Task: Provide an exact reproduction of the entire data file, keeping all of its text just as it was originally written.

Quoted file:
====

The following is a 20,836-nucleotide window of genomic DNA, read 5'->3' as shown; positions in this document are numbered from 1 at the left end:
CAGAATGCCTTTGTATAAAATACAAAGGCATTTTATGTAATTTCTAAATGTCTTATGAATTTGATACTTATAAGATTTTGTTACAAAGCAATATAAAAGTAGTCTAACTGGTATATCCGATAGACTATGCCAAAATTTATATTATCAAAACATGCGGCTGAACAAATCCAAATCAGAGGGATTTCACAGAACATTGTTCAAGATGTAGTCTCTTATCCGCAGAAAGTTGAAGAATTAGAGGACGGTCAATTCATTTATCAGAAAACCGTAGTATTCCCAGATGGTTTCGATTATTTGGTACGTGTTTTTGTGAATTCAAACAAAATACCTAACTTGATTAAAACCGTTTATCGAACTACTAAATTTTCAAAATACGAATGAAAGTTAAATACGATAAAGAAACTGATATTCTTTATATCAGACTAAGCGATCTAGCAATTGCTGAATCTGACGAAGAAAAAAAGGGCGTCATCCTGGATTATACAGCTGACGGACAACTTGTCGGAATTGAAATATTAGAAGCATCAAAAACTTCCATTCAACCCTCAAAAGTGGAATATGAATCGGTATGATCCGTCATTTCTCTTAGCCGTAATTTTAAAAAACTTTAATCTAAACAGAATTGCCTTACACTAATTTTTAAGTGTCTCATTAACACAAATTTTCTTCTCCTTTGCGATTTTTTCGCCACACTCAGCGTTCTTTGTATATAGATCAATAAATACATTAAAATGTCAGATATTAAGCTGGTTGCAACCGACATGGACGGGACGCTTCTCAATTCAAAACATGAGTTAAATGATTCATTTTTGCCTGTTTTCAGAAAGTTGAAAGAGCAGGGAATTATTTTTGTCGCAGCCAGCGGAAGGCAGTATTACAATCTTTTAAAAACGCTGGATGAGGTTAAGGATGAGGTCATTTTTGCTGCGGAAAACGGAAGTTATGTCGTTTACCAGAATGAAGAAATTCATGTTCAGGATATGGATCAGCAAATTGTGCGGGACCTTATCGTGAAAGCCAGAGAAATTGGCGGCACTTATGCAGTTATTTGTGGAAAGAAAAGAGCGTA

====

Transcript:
The following is a 20,836-nucleotide window of genomic DNA, read 5'->3' as shown; positions in this document are numbered from 1 at the left end:
CAGAATGCCTTTGTATAAAATACAAAGGCATTTTATGTAATTTCTAAATGTCTTATGAATTTGATACTTATAAGATTTTGTTACAAAGCAATATAAAAGTAGTCTAACTGGTATATCCGATAGACTATGCCAAAATTTATATTATCAAAACATGCGGCTGAACAAATCCAAATCAGAGGGATTTCACAGAACATTGTTCAAGATGTAGTCTCTTATCCGCAGAAAGTTGAAGAATTAGAGGACGGTCAATTCATTTATCAGAAAACCGTAGTATTCCCAGATGGTTTCGATTATTTGGTACGTGTTTTTGTGAATTCAAACAAAATACCTAACTTGATTAAAACCGTTTATCGAACTACTAAATTTTCAAAATACGAATGAAAGTTAAATACGATAAAGAAACTGATATTCTTTATATCAGACTAAGCGATCTAGCAATTGCTGAATCTGACGAAGAAAAAAAGGGCGTCATCCTGGATTATACAGCTGACGGACAACTTGTCGGAATTGAAATATTAGAAGCATCAAAAACTTCCATTCAACCCTCAAAAGTGGAATATGAATCGGTATGATCCGTCATTTCTCTTAGCCGTAATTTTAAAAAACTTTAATCTAAACAGAATTGCCTTACACTAATTTTTAAGTGTCTCATTAACACAAATTTTCTTCTCCTTTGCGATTTTTTCGCCACACTCAGCGTTCTTTGTATATAGATCAATAAATACATTAAAATGTCAGATATTAAGCTGGTTGCAACCGACATGGACGGGACGCTTCTCAATTCAAAACATGAGTTAAATGATTCATTTTTGCCTGTTTTCAGAAAGTTGAAAGAGCAGGGAATTATTTTTGTCGCAGCCAGCGGAAGGCAGTATTACAATCTTTTAAAAACGCTGGATGAGGTTAAGGATGAGGTCATTTTTGCTGCGGAAAACGGAAGTTATGTCGTTTACCAGAATGAAGAAATTCATGTTCAGGATATGGATCAGCAAATTGTGCGGGACCTTATCGTGAAAGCCAGAGAAATTGGCGGCACTTATGCAGTTATTTGTGGAAAGAAAAGAGCGTA